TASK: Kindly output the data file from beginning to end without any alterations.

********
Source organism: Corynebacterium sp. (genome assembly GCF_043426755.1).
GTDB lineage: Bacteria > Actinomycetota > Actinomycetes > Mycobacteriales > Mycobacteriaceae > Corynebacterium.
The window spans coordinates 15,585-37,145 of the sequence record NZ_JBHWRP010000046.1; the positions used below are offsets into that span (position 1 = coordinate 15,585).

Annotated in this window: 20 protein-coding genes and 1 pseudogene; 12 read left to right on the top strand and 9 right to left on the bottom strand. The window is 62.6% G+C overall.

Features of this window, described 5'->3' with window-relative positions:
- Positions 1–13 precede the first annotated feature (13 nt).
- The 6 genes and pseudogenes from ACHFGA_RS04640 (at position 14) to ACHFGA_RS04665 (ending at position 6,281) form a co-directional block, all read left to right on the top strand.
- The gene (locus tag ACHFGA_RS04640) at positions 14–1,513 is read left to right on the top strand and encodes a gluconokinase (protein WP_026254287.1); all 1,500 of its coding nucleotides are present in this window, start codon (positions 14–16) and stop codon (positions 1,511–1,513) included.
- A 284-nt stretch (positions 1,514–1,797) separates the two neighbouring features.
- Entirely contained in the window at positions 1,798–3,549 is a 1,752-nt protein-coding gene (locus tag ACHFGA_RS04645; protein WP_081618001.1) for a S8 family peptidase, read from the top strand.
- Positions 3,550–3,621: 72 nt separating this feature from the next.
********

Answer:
Source organism: Corynebacterium sp. (genome assembly GCF_043426755.1).
GTDB lineage: Bacteria > Actinomycetota > Actinomycetes > Mycobacteriales > Mycobacteriaceae > Corynebacterium.
The window spans coordinates 15,585-37,145 of the sequence record NZ_JBHWRP010000046.1; the positions used below are offsets into that span (position 1 = coordinate 15,585).

Annotated in this window: 20 protein-coding genes and 1 pseudogene; 12 read left to right on the top strand and 9 right to left on the bottom strand. The window is 62.6% G+C overall.

Features of this window, described 5'->3' with window-relative positions:
- Positions 1–13 precede the first annotated feature (13 nt).
- The 6 genes and pseudogenes from ACHFGA_RS04640 (at position 14) to ACHFGA_RS04665 (ending at position 6,281) form a co-directional block, all read left to right on the top strand.
- The gene (locus tag ACHFGA_RS04640) at positions 14–1,513 is read left to right on the top strand and encodes a gluconokinase (protein WP_026254287.1); all 1,500 of its coding nucleotides are present in this window, start codon (positions 14–16) and stop codon (positions 1,511–1,513) included.
- A 284-nt stretch (positions 1,514–1,797) separates the two neighbouring features.
- Entirely contained in the window at positions 1,798–3,549 is a 1,752-nt protein-coding gene (locus tag ACHFGA_RS04645; protein WP_081618001.1) for a S8 family peptidase, read from the top strand.
- Positions 3,550–3,621: 72 nt separating this feature from the next.